U.S. utilities look at improving power supply as more work from home

(Reuters) - Public Service Group Inc is looking to strengthen the power system serving residential customers now that more people are working from home due to the coronavirus pandemic, the U.S. utility’s chief executive said on Thursday.

Speaking at CERAWeek by IHS Markit, CEO Ralph Izzo said “reliability and resiliency in that last mile will take on a whole new meaning. We will rethink working from home in the future.”

“If you interrupt power to the home, people are not going to be able to work, they’re not going to be able to drive, they’re not going to be able to communicate,” Izzo said, noting about half of PSEG’s workforce was working from home.

He explained that power to commercial centers, like Newark, New Jersey, where PSEG is based, consists of multiple big power lines with lots of redundancy.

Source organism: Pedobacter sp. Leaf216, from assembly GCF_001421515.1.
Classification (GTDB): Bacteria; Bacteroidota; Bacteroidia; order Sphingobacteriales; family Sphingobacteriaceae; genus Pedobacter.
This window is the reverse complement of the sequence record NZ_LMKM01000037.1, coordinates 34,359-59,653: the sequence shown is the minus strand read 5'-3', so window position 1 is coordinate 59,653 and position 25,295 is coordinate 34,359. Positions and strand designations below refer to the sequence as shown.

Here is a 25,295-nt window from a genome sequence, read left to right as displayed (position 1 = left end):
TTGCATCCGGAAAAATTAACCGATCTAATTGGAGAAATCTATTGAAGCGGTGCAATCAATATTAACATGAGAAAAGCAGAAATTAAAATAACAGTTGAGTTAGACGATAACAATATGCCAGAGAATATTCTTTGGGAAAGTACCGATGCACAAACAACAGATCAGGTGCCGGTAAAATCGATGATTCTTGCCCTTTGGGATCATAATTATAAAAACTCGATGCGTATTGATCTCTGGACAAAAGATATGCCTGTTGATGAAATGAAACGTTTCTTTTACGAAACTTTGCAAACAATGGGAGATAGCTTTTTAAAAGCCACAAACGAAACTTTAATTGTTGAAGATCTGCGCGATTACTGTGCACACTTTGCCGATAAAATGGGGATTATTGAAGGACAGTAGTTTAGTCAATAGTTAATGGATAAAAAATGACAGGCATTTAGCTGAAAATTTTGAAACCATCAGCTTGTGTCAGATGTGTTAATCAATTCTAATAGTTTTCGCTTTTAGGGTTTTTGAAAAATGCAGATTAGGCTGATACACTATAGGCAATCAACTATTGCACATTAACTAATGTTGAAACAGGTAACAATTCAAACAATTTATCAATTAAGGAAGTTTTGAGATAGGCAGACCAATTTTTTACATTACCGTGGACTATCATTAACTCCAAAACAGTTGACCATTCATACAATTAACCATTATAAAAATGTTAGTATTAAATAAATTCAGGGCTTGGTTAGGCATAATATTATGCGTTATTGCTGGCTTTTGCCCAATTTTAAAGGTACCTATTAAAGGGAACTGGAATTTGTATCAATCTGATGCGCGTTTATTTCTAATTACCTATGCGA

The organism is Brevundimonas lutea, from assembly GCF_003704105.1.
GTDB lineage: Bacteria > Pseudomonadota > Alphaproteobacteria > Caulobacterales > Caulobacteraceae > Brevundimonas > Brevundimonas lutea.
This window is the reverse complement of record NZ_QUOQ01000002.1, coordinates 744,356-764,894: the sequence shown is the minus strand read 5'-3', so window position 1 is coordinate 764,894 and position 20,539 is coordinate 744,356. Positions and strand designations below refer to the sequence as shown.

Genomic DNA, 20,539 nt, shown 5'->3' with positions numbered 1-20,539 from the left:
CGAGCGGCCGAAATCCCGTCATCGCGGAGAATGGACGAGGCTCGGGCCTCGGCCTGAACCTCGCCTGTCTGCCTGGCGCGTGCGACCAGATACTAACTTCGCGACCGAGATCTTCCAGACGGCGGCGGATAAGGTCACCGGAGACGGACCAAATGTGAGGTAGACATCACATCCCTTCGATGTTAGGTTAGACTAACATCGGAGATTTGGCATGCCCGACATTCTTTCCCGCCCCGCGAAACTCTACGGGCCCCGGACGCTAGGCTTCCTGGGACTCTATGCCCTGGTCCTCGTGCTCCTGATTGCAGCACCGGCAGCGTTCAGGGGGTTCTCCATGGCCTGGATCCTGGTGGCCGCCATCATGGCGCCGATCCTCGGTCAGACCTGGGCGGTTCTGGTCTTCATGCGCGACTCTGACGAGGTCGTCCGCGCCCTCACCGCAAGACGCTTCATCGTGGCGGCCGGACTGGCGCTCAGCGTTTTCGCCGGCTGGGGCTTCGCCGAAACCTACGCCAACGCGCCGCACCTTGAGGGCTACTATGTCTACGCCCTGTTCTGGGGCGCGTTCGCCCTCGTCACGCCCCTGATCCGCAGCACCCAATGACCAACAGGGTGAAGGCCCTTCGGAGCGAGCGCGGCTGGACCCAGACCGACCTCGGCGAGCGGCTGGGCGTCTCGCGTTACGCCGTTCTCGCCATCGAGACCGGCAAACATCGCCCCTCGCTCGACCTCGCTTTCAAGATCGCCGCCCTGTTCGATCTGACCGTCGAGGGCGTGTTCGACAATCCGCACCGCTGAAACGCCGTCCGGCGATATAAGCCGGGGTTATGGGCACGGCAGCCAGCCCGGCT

“I’ve been working from home for 11 months and I have one ... wire that feeds this house and that’s it,” Izzo said.

Also speaking at CERAWeek, American Electric Power Co Inc’s CEO Nick Akins said “work from home activity will continue.”

“Our residential load is up considerably,” Akins said, noting “This gives us an opportunity to focus on the infrastructure necessary to ensure that the residential customer is dealt with the same degree of reliability as typically ... our large industrials and commercials have been dealt with.”

In answer to a question about working from home and cybersecurity, Akins said many of AEP’s employees now have servers at home to interface with the company’s network.

“Cybersecurity is definitely an issue for the electric utility industry ... now we have to think about the business systems particularly in the work from home environment,” Akins said.

Reporting by Scott DiSavino; Editing by Marguerita Choy